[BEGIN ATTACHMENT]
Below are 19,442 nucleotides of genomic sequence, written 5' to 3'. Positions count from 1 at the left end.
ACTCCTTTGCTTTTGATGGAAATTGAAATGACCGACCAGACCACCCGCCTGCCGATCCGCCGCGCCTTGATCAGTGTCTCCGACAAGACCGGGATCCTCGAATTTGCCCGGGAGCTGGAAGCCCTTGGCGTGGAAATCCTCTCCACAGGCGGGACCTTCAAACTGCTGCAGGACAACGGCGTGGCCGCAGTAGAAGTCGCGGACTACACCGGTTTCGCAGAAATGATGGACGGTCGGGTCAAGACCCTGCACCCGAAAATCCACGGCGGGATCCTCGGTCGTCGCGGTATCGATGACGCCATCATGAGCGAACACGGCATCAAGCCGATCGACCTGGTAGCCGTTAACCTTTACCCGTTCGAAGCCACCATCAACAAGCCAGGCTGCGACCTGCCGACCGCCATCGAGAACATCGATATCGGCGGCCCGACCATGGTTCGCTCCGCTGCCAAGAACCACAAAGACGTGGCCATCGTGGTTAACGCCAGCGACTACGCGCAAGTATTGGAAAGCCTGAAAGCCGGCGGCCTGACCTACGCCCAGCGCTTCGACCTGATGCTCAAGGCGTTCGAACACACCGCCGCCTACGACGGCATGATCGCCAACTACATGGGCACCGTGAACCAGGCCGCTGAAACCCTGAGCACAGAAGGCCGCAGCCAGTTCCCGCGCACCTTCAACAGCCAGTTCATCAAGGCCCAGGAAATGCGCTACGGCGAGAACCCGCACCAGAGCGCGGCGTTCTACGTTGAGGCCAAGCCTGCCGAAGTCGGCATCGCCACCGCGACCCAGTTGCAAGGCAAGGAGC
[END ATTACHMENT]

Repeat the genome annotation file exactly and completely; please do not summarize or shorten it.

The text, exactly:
Below are 19,442 nucleotides of genomic sequence, written 5' to 3'. Positions count from 1 at the left end.
ACTCCTTTGCTTTTGATGGAAATTGAAATGACCGACCAGACCACCCGCCTGCCGATCCGCCGCGCCTTGATCAGTGTCTCCGACAAGACCGGGATCCTCGAATTTGCCCGGGAGCTGGAAGCCCTTGGCGTGGAAATCCTCTCCACAGGCGGGACCTTCAAACTGCTGCAGGACAACGGCGTGGCCGCAGTAGAAGTCGCGGACTACACCGGTTTCGCAGAAATGATGGACGGTCGGGTCAAGACCCTGCACCCGAAAATCCACGGCGGGATCCTCGGTCGTCGCGGTATCGATGACGCCATCATGAGCGAACACGGCATCAAGCCGATCGACCTGGTAGCCGTTAACCTTTACCCGTTCGAAGCCACCATCAACAAGCCAGGCTGCGACCTGCCGACCGCCATCGAGAACATCGATATCGGCGGCCCGACCATGGTTCGCTCCGCTGCCAAGAACCACAAAGACGTGGCCATCGTGGTTAACGCCAGCGACTACGCGCAAGTATTGGAAAGCCTGAAAGCCGGCGGCCTGACCTACGCCCAGCGCTTCGACCTGATGCTCAAGGCGTTCGAACACACCGCCGCCTACGACGGCATGATCGCCAACTACATGGGCACCGTGAACCAGGCCGCTGAAACCCTGAGCACAGAAGGCCGCAGCCAGTTCCCGCGCACCTTCAACAGCCAGTTCATCAAGGCCCAGGAAATGCGCTACGGCGAGAACCCGCACCAGAGCGCGGCGTTCTACGTTGAGGCCAAGCCTGCCGAAGTCGGCATCGCCACCGCGACCCAGTTGCAAGGCAAGGAGC